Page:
China retail sales, industrial data for first 2 months beats expectations

Business

High-rise residential and commercial buildings are being constructed near Dongyu Road, Qiantan, in the Pudong New Area of Shanghai, China, on March 15, 2024. 

Nurphoto | Nurphoto | Getty Images

BEIJING —  China’s economic data for the first two months of the year beat analysts’ expectations across the board on Monday.

Retail sales rose 5.5%, better than the 5.2% increase forecast in a Reuters poll, while industrial production climbed 7%, compared with estimates of 5% growth.

Fixed asset investment rose by 4.2%, more than the 3.2% estimated by analysts.

The unemployment rate in February for cities came in at 5.3%.

Online retail sales of physical goods rose 14.4% from a year earlier during the first two months of the year.

Investment into real estate fell 9% in the first two months of the year from a year ago. Investment in infrastructure rose by 6.3% while those in manufacturing increased by 9.4% during that time.

Finding opportunities in emerging markets

“We believe China’s sequential growth momentum remained solid in Q1 despite notable divergence across sectors,” Goldman Sachs analysts said in a report Monday following the data release.

“However, to secure the ambitious “around 5%” growth target this year, more policy easing is still necessary, especially on the demand-side (e.g., fiscal, housing and consumption).”

Despite the upbeat results, National Bureau of Statistics Spokesperson Liu Aihua cautioned that domestic demand remains insufficient.

She told reporters that real estate remains in a period of “adjustment,” and that the overall economy is “in a critical period of recovery, transformation and upgrading,” according to a CNBC translation of her comments in Mandarin.

When asked about the unemployment rate for people aged 16 to 24, Liu said the figures would be released a few days after the monthly press conference on economic data.

Holiday boost

Economic figures for January and February are typically combined in China to smooth out variations from the Lunar New Year, which can fall in either month depending on the calendar year. It is the country’s biggest national holiday, in which factories and businesses remain closed for at least a week.

This year, the number of domestic tourist trips and revenue during the holiday grew compared with last year as well as pre-pandemic figures from 2019. But Nomura’s Chief China Economist Ting Lu pointed out that “average tourism spending per trip was still 9.5% below pre-pandemic levels in 2019.”

Retail sales did not rebound from the pandemic as strongly as many had expected as consumers have grown uncertain about their future income.

“Consumers were buoyed temporarily by festivities-related spending at this start of the year. In the absence of decisive consumption-related stimulus this year, we think it would be difficult to sustain a robust consumer spending pace this year,” Oxford Economics’ Chief Economist Louise Loo said in a report on Monday.

Lackluster demand

New loans in February missed expectations and fell from the prior month, “even after adjusting for seasonality,” Goldman Sachs analysts said in a report on Friday.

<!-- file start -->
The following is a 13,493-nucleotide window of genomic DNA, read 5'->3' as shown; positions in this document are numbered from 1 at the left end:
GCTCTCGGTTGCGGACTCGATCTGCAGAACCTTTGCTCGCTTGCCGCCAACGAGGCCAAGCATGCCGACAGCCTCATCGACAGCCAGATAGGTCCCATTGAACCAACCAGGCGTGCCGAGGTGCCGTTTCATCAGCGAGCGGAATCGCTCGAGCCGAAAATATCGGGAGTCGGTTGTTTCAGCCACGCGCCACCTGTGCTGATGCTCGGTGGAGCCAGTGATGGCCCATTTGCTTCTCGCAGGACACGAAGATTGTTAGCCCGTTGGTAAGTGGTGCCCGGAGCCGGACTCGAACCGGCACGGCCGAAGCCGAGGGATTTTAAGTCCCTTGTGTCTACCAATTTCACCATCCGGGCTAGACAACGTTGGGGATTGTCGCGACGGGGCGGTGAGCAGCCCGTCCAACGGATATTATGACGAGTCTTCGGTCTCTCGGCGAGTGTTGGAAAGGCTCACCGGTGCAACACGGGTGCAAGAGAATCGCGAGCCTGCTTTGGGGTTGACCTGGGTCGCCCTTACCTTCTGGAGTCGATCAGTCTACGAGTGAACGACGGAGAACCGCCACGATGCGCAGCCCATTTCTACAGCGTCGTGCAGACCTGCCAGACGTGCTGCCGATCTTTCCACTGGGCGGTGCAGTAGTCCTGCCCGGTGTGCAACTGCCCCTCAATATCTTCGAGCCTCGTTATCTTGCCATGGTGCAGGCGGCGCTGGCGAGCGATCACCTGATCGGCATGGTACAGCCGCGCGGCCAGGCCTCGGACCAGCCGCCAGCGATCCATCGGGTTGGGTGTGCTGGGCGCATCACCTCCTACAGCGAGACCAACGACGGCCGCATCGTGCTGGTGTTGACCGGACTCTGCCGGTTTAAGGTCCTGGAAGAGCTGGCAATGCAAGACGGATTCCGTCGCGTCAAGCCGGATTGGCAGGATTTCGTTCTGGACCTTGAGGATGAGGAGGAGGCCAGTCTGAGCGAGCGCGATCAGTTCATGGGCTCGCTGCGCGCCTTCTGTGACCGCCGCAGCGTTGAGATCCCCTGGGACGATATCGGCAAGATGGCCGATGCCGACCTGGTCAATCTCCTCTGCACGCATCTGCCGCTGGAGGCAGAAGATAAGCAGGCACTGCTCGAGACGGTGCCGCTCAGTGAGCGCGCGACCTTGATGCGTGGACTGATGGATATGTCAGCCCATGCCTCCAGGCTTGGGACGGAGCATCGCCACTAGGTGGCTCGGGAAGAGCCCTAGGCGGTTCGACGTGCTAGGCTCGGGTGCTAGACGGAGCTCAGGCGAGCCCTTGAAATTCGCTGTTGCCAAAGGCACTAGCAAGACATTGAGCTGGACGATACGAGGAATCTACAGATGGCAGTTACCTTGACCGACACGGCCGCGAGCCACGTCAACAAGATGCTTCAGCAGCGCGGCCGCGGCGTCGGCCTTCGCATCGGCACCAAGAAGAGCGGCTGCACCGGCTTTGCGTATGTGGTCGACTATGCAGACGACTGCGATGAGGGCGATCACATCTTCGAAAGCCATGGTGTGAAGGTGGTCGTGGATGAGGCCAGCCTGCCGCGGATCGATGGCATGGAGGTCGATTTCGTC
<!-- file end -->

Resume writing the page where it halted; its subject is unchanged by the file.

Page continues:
“The persistent weakness in property transactions and low consumer sentiment may continue to weigh on household borrowing,” the analysts said. “More monetary policy easing is needed.”

People’s Bank of China Governor Pan Gongsheng said earlier this month there was still room to cut the reserve requirement ratio, or the amount of cash banks need to have on hand.

Goldman expects 25 basis point cuts to that ratio in the second quarter of this year, as well as in the fourth quarter.

Real estate, which accounts for a significant part of household assets, has slumped over the last few years after Beijing’s crackdown on developers’ high reliance on debt for growth.

The average property price for 70 major Chinese cities fell by 4.5% in February from January on a seasonally adjusted, annualized basis, according to Goldman Sachs’ analysis using a weighted average of official figures.

That’s steeper than the 3.5% month-on-month drop in property prices in January, Goldman Sachs said.

“Our high frequency tracker suggests that 30-city new home transaction volume declined by 53.2% [year-on-year] in early March after adjusting to the lunar calendar basis,” the analysts said in a report.

Focus on manufacturing

Chinese authorities did not reveal significant new support for the massive real estate sector during an annual parliamentary meeting that ended last week.

Instead, Beijing emphasized the country’s focus on developing manufacturing and technological capabilities.

When asked Monday about overcapacity concerns, Liu said that China’s manufacturing capacity utilization rate was 76% in the fourth quarter, a 0.2 percentage point increase from a year earlier.

She described efforts to increase the level of high-end manufacturing a “strategic decision for achieving high-quality development,” while noting that efforts are needed to prevent inefficient and ineffective investments in the sector.

Data earlier this month showed China’s exports for January and February rose by 7.1% in U.S. dollar terms, beating expectations for a 1.9% increase.

Imports climbed by 3.5% during that time, also topping Reuters’ forecast for growth of 1.5%.

Read original source here.

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